Botany

Botany Science Projects for High School Students



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Science projects are not just fun for young elementary students, but they foster learning in high schoolers as well. Botany classes can venture beyond trips to the local greenhouse to learn more about plants through some hands-on experiments. Here are five great experiments for high school students to do separately or as a class.

1. Do gases released by smoke enhance the germination rate of black pine seeds?
To conduct this experiment, get a small pack of black pine seeds. Give some seeds plain water and allow them to germinate. Smoke other seeds using lit filter paper and then give them water and allow them to germinate. Lastly, give the rest of the seeds NO2 and water and allow them to germinate. Students can form hypothesis predictions about which seeds will germinate best and they may be very surprised by the results.

2. Do plants grow faster hydroponically or in soil?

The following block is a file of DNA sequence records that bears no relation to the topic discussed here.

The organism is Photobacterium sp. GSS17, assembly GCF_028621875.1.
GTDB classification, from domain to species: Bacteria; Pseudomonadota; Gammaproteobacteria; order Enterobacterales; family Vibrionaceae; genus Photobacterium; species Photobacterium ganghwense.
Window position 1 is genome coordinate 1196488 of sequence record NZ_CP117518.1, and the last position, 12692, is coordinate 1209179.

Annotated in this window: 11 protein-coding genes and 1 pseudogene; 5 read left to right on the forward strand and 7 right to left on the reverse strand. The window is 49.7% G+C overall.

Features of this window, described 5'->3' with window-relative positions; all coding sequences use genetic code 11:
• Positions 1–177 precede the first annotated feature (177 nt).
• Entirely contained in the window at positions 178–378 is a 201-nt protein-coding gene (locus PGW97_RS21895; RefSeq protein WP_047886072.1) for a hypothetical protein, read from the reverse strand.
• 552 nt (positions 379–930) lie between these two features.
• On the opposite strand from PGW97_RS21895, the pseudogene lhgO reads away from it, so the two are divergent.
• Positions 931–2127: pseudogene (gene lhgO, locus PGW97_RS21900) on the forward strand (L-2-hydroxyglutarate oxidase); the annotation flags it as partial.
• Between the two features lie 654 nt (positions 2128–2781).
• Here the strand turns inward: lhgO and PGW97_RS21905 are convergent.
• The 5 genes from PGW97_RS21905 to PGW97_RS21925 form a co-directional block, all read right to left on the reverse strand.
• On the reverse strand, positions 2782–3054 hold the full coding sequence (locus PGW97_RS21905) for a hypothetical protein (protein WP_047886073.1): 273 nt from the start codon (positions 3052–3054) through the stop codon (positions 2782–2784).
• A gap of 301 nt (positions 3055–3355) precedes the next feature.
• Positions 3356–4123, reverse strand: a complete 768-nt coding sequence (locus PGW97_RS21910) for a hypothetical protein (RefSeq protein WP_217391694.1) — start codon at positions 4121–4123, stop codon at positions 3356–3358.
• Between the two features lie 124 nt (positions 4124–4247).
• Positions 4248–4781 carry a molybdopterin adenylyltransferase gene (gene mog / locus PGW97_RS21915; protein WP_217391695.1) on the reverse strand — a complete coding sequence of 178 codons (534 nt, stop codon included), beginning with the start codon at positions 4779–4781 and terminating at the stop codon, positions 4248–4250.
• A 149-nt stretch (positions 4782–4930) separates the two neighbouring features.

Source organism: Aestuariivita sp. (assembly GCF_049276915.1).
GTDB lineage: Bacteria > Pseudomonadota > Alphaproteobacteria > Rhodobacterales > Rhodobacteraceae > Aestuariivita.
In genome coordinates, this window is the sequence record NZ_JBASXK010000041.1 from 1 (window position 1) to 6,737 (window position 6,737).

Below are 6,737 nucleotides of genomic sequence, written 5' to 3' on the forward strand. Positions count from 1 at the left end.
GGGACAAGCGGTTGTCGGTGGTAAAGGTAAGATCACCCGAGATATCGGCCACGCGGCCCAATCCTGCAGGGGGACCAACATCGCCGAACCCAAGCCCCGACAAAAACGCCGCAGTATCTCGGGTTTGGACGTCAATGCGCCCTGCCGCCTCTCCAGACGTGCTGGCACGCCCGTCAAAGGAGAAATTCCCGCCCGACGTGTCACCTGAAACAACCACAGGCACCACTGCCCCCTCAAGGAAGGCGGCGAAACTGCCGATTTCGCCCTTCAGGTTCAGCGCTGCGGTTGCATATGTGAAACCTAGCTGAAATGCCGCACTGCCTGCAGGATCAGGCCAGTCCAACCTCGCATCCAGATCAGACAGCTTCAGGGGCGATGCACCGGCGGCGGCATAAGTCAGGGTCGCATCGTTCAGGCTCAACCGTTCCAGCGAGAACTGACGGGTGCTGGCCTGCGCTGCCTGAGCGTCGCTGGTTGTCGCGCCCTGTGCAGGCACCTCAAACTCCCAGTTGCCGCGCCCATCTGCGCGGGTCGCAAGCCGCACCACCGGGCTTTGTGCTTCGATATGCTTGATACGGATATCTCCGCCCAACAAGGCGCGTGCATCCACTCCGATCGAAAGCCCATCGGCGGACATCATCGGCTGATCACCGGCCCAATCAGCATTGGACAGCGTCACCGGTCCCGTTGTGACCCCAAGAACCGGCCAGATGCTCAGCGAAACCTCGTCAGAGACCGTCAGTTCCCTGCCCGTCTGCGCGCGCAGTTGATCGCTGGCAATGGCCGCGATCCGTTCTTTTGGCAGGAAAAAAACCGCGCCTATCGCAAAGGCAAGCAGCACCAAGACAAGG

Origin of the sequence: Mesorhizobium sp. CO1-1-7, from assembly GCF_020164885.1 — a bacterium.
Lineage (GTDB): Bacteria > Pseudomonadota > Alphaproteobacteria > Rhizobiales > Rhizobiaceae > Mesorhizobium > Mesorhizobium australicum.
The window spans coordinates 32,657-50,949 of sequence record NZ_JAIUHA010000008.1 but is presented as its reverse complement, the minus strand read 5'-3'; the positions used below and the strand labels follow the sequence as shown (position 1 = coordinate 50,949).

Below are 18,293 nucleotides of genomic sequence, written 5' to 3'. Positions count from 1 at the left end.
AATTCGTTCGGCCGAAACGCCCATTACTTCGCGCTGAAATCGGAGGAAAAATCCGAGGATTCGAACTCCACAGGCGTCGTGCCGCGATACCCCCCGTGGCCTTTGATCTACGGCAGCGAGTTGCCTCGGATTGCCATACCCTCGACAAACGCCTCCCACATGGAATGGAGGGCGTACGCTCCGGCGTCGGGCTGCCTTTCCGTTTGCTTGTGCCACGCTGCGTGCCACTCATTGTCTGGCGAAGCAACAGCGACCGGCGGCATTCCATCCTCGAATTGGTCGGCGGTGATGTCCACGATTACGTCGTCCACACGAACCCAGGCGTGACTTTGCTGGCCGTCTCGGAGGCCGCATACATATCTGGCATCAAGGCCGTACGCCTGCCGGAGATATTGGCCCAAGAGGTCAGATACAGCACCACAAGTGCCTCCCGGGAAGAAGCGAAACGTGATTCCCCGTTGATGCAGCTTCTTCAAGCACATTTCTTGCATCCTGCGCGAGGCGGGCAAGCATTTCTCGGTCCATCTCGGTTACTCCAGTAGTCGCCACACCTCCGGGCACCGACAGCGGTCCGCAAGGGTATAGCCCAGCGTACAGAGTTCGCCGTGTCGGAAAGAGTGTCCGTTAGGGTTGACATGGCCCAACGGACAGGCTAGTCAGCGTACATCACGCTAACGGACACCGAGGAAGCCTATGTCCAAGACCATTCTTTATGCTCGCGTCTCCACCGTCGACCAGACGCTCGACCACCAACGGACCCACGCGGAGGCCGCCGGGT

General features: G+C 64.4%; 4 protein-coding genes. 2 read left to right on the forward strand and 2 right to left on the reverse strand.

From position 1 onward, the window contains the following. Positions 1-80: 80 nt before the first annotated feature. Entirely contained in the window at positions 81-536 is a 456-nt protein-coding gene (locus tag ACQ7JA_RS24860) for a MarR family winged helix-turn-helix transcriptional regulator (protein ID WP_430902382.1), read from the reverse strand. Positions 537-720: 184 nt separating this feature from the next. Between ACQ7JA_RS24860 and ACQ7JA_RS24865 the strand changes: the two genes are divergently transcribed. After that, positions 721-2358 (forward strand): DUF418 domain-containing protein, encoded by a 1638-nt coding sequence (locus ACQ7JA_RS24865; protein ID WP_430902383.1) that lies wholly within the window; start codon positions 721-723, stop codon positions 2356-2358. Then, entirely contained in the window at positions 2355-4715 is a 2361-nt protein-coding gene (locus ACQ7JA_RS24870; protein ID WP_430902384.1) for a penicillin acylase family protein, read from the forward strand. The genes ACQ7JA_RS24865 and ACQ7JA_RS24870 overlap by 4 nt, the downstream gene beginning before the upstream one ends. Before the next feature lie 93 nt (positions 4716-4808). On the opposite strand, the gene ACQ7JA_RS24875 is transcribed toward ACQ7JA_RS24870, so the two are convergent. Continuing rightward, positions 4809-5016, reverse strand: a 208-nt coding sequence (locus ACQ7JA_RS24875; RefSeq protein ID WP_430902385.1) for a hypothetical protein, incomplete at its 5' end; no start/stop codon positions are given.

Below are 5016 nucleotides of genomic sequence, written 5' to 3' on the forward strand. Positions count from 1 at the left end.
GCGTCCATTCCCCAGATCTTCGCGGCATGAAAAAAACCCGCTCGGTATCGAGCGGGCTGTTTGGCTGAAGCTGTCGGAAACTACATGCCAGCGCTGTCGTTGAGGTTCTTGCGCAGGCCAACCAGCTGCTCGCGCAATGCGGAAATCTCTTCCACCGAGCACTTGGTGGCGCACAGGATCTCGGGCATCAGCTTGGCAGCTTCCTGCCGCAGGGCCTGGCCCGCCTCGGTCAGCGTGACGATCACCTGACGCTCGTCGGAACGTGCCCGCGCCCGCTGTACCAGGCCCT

TO conduct this experiment, you will need to plant seeds in three mediums: a chemical solution, tap water, and soil. Students can make hypothesis predictions and watch over several days and weeks while they measure growth from each plant.

3. Does a pineapple grow best in sand, soil, or water?
For this experiment, you will try to regenerate a pineapple from its crown in three surfaces: sand, soil, and water. Students will be amazed by this simple little experiment and they can go through the whole scientific method as they watch the results unfold before their eyes.

4. Does classical music help plants to grow?
This experiment can be fun for everyone. Pass out tiny plants and cd's with different styles of music. Instruct the students to play an hour of music for their plant each night for one week. Then bring them back in the class and see if the classical music had any impact on the plant's growth. Maybe you'll even see a growth difference from opera or rock and roll!

5. Does gravity affect the direction plants grow in?
For this experiment, you can use any houseplant that is not a vine, and a stack of books. Let the plant lay on its side and students can observe if it grows any differently than it would upright. You can also experiment with pinto beans, soaked in water for 24 hours, then wrapped in wet paper towels and aluminum foil. Place them on a turntable record player and spin it at 78 rpm continuously for five days. Then unwrap the beans and see what happened.

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